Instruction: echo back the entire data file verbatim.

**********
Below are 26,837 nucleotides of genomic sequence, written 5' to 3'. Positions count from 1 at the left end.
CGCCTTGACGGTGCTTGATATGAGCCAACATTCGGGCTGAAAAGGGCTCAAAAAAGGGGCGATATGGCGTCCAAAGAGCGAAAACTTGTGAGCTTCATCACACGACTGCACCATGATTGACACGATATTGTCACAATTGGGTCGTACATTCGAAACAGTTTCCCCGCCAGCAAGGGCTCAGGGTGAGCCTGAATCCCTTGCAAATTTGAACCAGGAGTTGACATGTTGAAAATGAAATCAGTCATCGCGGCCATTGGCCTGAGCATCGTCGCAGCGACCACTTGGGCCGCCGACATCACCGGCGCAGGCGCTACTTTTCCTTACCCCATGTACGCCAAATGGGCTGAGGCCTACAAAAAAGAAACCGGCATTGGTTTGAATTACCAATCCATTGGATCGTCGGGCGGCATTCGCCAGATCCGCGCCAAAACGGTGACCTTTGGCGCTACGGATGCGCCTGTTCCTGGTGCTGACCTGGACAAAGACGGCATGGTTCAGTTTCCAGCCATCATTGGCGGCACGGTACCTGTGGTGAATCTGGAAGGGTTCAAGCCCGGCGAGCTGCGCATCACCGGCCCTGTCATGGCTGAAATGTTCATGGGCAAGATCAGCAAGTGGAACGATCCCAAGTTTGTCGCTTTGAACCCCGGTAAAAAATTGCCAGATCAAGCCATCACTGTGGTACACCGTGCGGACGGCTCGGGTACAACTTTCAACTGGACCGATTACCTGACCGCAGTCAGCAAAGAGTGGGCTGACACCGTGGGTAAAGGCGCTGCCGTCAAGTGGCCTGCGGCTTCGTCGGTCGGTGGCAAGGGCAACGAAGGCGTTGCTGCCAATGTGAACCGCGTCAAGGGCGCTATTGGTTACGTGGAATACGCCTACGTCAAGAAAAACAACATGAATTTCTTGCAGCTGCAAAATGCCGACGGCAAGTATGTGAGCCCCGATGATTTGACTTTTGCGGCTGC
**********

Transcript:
Below are 26,837 nucleotides of genomic sequence, written 5' to 3'. Positions count from 1 at the left end.
CGCCTTGACGGTGCTTGATATGAGCCAACATTCGGGCTGAAAAGGGCTCAAAAAAGGGGCGATATGGCGTCCAAAGAGCGAAAACTTGTGAGCTTCATCACACGACTGCACCATGATTGACACGATATTGTCACAATTGGGTCGTACATTCGAAACAGTTTCCCCGCCAGCAAGGGCTCAGGGTGAGCCTGAATCCCTTGCAAATTTGAACCAGGAGTTGACATGTTGAAAATGAAATCAGTCATCGCGGCCATTGGCCTGAGCATCGTCGCAGCGACCACTTGGGCCGCCGACATCACCGGCGCAGGCGCTACTTTTCCTTACCCCATGTACGCCAAATGGGCTGAGGCCTACAAAAAAGAAACCGGCATTGGTTTGAATTACCAATCCATTGGATCGTCGGGCGGCATTCGCCAGATCCGCGCCAAAACGGTGACCTTTGGCGCTACGGATGCGCCTGTTCCTGGTGCTGACCTGGACAAAGACGGCATGGTTCAGTTTCCAGCCATCATTGGCGGCACGGTACCTGTGGTGAATCTGGAAGGGTTCAAGCCCGGCGAGCTGCGCATCACCGGCCCTGTCATGGCTGAAATGTTCATGGGCAAGATCAGCAAGTGGAACGATCCCAAGTTTGTCGCTTTGAACCCCGGTAAAAAATTGCCAGATCAAGCCATCACTGTGGTACACCGTGCGGACGGCTCGGGTACAACTTTCAACTGGACCGATTACCTGACCGCAGTCAGCAAAGAGTGGGCTGACACCGTGGGTAAAGGCGCTGCCGTCAAGTGGCCTGCGGCTTCGTCGGTCGGTGGCAAGGGCAACGAAGGCGTTGCTGCCAATGTGAACCGCGTCAAGGGCGCTATTGGTTACGTGGAATACGCCTACGTCAAGAAAAACAACATGAATTTCTTGCAGCTGCAAAATGCCGACGGCAAGTATGTGAGCCCCGATGATTTGACTTTTGCGGCTGC